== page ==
Russia scandalises and confounds Western observers. The lengthy list of entrenched disagreements between the Euro-Atlantic community and Russia over many issues – European security, the war in Syria, intrusion in other countries’ domestic affairs through propaganda and election interference – is accompanied by numerous other points of dissonance. The eightieth anniversary of the Molotov-Ribbentrop Pact in August of this year revealed (again) the significant differences in how European history is understood and brought with it much mutual recrimination. While some Western observers suggested that Moscow was trying to justify the pact and rehabilitate Stalin, Russians retorted that many in the West were attempting to rewrite and falsify history.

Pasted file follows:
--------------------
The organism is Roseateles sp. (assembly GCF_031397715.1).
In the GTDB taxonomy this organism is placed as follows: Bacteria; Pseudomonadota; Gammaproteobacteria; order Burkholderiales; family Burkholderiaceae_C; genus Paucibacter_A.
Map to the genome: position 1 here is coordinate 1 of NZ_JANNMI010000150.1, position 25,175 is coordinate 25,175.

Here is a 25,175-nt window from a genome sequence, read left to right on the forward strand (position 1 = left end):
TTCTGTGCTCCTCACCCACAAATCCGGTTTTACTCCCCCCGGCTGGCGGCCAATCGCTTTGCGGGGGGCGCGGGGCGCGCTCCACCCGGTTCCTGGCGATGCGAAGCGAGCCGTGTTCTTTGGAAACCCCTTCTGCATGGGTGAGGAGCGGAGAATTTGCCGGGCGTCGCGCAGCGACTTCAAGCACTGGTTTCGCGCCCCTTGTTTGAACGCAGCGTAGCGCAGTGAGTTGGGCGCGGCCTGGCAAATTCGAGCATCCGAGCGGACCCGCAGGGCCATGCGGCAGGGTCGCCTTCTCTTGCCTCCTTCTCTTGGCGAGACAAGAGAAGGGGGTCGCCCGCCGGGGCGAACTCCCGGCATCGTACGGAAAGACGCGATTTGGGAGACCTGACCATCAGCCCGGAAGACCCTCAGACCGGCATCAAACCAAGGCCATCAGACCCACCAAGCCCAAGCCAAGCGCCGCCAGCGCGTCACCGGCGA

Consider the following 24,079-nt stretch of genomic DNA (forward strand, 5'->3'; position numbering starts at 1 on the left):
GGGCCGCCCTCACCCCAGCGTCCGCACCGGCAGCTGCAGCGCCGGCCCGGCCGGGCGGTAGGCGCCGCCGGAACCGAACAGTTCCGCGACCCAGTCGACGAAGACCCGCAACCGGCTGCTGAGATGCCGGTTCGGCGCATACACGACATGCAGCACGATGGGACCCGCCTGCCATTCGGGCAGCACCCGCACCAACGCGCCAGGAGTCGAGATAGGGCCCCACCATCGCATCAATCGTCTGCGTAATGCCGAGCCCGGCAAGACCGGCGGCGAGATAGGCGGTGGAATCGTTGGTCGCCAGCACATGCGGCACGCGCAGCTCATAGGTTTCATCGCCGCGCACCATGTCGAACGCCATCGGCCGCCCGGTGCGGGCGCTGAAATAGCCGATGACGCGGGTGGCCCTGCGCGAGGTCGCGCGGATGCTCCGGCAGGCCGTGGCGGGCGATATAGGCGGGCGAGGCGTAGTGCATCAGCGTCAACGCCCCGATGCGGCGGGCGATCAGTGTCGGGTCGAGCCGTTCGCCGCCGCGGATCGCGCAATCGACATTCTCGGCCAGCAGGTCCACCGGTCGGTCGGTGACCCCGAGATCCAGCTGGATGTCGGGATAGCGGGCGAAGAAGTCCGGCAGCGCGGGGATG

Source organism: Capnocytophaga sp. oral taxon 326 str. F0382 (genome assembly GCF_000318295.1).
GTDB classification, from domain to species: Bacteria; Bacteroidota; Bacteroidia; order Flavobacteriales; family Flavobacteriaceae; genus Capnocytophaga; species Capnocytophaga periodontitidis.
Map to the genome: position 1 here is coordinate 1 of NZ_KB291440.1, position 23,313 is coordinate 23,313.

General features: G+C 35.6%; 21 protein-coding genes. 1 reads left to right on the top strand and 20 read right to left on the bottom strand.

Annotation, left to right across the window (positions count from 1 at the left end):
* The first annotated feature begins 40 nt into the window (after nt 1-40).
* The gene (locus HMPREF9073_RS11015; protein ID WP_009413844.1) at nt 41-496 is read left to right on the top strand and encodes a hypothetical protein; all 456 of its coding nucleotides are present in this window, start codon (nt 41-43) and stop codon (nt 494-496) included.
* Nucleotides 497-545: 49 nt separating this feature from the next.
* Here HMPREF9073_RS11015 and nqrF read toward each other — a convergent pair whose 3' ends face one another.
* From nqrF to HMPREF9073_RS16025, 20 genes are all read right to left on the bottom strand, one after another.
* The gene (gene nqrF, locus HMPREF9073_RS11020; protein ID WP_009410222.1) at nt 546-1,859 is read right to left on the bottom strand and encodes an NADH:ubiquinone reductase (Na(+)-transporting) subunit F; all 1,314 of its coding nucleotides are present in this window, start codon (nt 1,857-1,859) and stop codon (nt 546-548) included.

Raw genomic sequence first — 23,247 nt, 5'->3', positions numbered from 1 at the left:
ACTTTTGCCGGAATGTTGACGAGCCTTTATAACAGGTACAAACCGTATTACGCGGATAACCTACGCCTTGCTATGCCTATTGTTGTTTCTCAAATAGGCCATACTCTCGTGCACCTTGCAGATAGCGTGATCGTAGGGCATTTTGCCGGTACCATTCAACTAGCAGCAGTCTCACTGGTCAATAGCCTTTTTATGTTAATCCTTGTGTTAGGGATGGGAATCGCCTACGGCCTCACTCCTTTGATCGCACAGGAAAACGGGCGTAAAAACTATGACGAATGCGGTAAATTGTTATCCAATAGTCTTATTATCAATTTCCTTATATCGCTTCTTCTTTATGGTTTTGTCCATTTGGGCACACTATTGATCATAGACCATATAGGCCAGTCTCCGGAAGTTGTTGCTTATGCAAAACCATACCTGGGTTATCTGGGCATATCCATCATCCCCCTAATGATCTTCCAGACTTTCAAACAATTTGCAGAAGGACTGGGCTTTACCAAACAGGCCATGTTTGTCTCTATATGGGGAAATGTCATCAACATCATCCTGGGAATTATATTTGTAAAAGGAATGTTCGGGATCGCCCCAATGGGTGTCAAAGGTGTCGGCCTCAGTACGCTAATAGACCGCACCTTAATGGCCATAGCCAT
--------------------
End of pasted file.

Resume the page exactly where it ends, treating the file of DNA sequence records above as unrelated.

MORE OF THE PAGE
Another point of tension is the scandal about alleged Russian state-run doping and corruption. Claims of drug use by Russian athletes led to a World Anti-Doping Agency investigation. The International Olympic Committee banned Russia from participating in the 2018 Winter Olympics in Pyeongchang and, this June, the International Association of Athletics Federations upheld its own ban on Russian athletes. Many Westerners believed that the Russian sports minister, Vitaly Mutko, should have been fired for his purported role in the doping scandal. Although he received a lifetime Olympic ban in December 2017, he has been promoted to deputy prime minister and in July 2019 won an appeal against the ban.
Robert Service’s new book touches on all these themes and more, attempting to explain such divergences by examining how the Russians themselves feel and think about Russia and the world. The book has many qualities, not least its ambitious breadth, covering domestic politics, foreign policy, economics and military matters. Although